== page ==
A life of mathematics and computation: Jon Borwein

There was sad news this week with the passing of Jonathan Borwein on Tuesday, August 2, 2016.

Jon Borwein in his lab at University of Newcastle, Australia.

Jon was a powerhouse mathematician and computer scientist who leaves behind a rich legacy. As a highly awarded scholar, his academic output was staggering: almost five hundred papers, twenty-eight books, and he supervised dozens of graduate students and post-doctoral fellows.  His work spanned many areas within mathematics, such as analysis, optimization, financial mathematics, experimental mathematics, and high performance computing. He is also well-known for his work on computing digits of π, and the featured image of this blog is from one of his visualization experiments for that number.

I met Jon when he was Canada Research Chair at Dalhousie University. He was also Director of the Atlantic Association for Research in the Mathematical Sciences (AARMS). I was teaching an AARMS summer school course at Dalhousie, and my first impression of him was that he was brilliant and engaging. He was a leader in the true sense of the word. My first book came from that course, and Jon’s influence helped to get the book published with the American Mathematical Society.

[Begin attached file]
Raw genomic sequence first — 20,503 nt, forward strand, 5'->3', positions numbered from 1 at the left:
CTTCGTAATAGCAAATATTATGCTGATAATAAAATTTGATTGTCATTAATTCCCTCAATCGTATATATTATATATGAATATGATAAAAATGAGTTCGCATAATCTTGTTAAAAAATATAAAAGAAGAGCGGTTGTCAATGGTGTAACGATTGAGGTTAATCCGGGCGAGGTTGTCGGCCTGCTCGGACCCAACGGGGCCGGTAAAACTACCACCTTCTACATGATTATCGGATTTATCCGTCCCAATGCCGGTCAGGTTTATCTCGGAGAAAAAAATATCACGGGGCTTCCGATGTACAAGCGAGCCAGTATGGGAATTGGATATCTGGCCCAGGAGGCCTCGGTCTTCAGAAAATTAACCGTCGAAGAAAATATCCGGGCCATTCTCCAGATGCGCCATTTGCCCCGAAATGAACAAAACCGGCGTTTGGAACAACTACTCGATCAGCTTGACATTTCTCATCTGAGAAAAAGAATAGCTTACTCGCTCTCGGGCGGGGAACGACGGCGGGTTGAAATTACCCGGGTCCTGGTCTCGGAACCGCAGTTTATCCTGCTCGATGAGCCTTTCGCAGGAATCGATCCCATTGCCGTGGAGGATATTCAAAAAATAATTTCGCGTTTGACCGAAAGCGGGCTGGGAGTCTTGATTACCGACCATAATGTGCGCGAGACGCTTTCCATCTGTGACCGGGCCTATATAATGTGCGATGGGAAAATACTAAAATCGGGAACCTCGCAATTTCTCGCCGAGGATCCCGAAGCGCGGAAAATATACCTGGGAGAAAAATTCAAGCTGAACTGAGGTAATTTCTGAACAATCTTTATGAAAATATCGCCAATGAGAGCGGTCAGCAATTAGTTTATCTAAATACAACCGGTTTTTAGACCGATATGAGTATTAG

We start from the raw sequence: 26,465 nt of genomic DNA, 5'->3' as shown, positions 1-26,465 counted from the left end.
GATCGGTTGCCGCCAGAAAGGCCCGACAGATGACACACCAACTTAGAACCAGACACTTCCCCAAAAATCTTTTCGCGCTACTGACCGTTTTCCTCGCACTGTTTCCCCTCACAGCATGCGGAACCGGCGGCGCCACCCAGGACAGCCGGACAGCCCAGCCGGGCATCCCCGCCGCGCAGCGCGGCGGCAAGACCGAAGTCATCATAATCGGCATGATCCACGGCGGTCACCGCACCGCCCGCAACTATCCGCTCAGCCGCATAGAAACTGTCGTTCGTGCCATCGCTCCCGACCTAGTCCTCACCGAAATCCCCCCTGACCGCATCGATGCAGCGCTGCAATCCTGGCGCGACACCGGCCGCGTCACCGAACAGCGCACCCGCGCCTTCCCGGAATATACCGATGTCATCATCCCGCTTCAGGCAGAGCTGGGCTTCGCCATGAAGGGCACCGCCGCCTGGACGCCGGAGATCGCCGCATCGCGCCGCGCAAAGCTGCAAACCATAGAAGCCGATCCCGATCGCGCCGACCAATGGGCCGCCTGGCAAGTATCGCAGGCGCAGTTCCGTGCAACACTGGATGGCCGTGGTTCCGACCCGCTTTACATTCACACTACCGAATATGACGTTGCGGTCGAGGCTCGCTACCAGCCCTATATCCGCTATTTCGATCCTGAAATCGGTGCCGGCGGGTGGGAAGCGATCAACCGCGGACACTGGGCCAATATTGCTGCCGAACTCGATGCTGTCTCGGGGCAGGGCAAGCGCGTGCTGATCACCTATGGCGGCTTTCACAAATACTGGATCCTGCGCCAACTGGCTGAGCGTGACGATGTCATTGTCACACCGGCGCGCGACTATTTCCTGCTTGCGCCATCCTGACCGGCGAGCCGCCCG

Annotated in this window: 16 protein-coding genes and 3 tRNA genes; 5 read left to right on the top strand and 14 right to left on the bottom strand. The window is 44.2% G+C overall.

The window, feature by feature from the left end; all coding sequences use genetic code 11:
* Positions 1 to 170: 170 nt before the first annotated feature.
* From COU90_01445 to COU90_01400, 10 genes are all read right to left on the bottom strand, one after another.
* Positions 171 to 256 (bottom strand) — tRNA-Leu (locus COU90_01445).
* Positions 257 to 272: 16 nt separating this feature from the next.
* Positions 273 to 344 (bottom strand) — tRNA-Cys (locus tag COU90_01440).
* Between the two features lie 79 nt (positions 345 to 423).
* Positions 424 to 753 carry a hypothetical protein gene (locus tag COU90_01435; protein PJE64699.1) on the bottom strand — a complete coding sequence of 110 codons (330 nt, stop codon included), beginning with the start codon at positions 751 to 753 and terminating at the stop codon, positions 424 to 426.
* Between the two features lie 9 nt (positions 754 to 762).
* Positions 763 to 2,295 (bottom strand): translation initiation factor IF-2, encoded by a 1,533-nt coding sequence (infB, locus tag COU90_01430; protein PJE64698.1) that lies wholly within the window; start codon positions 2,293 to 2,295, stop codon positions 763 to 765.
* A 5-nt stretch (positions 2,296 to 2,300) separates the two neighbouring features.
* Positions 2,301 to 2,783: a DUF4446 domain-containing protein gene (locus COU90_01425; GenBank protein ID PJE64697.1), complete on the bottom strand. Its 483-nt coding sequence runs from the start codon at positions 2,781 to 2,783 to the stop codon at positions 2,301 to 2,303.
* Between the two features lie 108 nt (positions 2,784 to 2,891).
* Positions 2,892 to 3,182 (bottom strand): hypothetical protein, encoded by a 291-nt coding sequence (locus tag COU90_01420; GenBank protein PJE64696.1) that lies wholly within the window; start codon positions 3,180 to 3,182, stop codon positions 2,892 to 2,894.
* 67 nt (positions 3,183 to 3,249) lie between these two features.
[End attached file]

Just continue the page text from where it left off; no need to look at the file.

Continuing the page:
The Borwein family is firmly established in the mathematics community. His brother Peter is an accomplished number theorist at Simon Fraser University, and his father David was past president of the Canadian Mathematical Society (a position also held by Jon) and Chair of the Mathematics Department at Western University.

Peter and Jon Borwein.

Jon was Distinguished Scholar in Residence at Western University when he passed away at the age of 65. His death comes as a shock to the mathematics and computer science communities, and he will be missed. My condolences to his family.

Anthony Bonato



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